Political upheaval has taken a toll on mental health

Kelly Feng, Opinion Editor

“What parents need to know about college students and depression” by the Mayo Clinic Health System found that up to 44% of college students report symptoms of depression and anxiety, with suicide being the third leading cause of death.

Droves of Americans, many college students, have reported that politics have taken a significant toll on a full range of health barometers, with the gamut running from stress, loss of sleep or suicidal thoughts to a hyper-focus on politics and a need and over engagement on social media.

An American Psychological Association survey showed that 70% of adults experienced high-stress levels leading up to the 2020 election.

Experts think the stress may last for quite a while. Are politics the tipping point in our mental health crisis, or do Americans have other issues?

According to John Boyne, a counselor at Madison College, there are many vectors to this mental health crisis. He doesn’t see politics as a specific issue, but another reason to create spoken and unspoken angst.

It’s the quicksand of several matters coming together.

“It’s a perfect storm. I would say social media [which] preceded COVID, but also Black Lives Matter and Trumpism and the kind of political turmoil you’re zeroing in on,” Boyne says.
The Madison College counselor believes all these issues have created a mental health challenge for people who might not otherwise have struggled psychologically.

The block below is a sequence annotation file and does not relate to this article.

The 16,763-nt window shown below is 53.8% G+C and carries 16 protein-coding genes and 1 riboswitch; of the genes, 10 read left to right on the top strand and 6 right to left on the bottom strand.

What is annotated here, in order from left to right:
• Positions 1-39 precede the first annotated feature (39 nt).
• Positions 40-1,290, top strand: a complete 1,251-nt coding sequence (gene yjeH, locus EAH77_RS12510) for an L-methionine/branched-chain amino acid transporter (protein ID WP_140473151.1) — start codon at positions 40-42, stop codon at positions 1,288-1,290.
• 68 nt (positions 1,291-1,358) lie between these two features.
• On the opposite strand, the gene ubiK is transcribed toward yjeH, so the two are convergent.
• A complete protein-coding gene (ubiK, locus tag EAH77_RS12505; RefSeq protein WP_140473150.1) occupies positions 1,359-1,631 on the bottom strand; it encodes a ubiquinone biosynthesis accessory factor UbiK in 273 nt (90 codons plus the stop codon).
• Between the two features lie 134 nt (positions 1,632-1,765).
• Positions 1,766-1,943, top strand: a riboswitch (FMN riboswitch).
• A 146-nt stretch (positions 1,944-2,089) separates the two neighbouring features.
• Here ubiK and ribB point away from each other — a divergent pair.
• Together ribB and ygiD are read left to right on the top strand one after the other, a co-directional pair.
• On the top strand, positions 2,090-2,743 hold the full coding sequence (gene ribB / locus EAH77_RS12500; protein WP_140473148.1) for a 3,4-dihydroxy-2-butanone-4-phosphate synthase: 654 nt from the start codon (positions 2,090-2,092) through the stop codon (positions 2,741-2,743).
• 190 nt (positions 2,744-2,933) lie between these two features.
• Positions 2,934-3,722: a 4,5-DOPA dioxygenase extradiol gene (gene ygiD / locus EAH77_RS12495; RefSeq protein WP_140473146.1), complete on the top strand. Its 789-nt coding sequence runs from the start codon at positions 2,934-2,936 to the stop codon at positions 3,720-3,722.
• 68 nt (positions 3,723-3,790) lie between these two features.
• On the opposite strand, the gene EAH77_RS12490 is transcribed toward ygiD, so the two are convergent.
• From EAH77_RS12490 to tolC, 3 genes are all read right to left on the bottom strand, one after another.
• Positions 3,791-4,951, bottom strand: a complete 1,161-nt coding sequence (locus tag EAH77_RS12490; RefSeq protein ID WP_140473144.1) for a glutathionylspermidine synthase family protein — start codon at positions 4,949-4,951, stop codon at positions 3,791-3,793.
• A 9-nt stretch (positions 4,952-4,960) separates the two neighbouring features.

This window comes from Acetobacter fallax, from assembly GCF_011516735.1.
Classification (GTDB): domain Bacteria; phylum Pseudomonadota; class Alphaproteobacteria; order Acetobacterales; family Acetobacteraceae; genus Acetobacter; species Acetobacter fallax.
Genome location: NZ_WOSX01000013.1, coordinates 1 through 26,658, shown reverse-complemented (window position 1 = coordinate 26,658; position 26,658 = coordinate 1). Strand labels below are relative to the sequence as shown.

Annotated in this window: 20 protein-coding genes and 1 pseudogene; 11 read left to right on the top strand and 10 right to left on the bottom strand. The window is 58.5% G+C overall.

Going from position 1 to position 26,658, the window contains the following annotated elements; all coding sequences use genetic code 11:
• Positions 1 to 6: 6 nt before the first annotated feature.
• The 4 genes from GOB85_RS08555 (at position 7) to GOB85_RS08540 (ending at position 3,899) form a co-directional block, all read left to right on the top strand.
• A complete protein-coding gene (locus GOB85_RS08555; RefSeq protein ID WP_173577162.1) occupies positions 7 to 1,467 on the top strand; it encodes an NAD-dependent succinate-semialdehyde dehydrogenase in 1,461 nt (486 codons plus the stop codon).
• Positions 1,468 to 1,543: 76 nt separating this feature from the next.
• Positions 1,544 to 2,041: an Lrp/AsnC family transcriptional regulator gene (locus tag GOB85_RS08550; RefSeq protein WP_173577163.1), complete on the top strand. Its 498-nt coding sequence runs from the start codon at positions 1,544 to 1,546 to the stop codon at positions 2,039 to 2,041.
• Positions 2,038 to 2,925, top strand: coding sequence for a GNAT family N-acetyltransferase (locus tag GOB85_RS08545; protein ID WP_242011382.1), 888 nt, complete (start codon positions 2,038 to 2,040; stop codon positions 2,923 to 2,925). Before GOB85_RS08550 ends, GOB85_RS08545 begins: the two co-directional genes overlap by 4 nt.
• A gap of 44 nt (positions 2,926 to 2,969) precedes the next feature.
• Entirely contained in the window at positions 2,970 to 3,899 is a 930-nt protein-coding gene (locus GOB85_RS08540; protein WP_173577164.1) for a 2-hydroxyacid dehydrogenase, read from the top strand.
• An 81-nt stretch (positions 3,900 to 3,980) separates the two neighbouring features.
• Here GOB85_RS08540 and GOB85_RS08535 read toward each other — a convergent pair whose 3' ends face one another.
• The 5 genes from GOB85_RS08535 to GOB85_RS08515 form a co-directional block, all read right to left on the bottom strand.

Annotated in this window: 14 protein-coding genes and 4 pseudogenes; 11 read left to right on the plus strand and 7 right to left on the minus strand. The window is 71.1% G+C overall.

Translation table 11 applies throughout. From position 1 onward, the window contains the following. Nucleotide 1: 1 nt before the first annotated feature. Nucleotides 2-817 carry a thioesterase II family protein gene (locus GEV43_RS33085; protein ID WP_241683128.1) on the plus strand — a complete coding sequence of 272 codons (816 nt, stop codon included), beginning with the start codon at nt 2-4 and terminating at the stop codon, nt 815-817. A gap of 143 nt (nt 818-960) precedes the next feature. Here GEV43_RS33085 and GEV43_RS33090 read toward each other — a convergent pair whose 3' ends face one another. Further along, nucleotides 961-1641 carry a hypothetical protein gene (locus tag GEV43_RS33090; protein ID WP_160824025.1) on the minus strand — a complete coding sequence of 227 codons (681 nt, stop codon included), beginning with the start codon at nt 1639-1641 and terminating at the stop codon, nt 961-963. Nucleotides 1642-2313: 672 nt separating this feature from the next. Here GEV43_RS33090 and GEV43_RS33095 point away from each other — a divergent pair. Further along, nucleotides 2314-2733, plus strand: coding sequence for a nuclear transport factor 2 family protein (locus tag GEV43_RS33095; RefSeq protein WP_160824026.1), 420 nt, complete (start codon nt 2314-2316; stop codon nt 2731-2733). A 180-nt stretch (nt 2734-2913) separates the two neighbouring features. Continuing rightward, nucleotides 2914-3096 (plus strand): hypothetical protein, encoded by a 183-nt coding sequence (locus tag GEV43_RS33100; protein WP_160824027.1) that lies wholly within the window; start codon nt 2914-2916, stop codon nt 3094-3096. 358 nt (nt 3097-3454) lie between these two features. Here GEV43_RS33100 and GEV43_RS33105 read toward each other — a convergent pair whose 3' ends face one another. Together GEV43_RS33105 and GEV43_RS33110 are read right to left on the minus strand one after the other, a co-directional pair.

Boyne says it’s not common for students to name politics as the primary source of their struggles. However, political upheaval on social media has added to the angst. He says the turmoil weaves its way into families, neighborhoods or friend groups where there are dichotomies and different opinions.

That especially creates turmoil in family dynamics.

“Uncle Joe is a Trumper, or a nephew is deep into protesting. That’s tearing some families apart for sure. That’s very high angst around that,” Boyne says.

Political differences have been around for decades, but social media has brought differing viewpoints to the forefront.

“It’s like fluoride in the water. It seeps in, but often they’re not fully aware,” Boyne says.

Whether a student is aware or unaware of the adverse effects of social media, it’s clear that they’re overly engaged. Boyne has observed that, separate from political turmoil and independent of COVID-19, high engagement on social media negatively affects mood and health.

“Issues around comparison. Issues around social isolation— in the midst of observing all this other socializing, are depicted in this refined way. How people cherry-pick their life and post it on social media,” Boyne adds.

Some of that over engagement came pre-pandemic and pre-Trump.

“It’s obvious now that it has a deleterious effect on mental health, especially for young people,” Boyne suggests. “Then you add the strife of political discord into that, and it becomes explosive.”

It’s hard not to see the irony of social media.

“There’s the feedback loop there where it’s sort of rather than bringing people together, which was the original promise of something like Facebook. It makes people hyper-partisan. It’s a digital acceleration.”

While there is a six to eight-week waiting list at many colleges and private clinics, Madison College doesn’t have a waiting list, with the college providing same-day services for those in emergency need.

If you’re a student with a specific need, like wanting to speak with a counselor of a particular ethnic background or demographic, it’s possible to have a week to a 10 day wait.

Students can be served within minutes, the same day or a day or two later. To learn about Madison College’s counseling services, visit: https://madisoncollege.edu/student-experience/support/mental-health-counseling.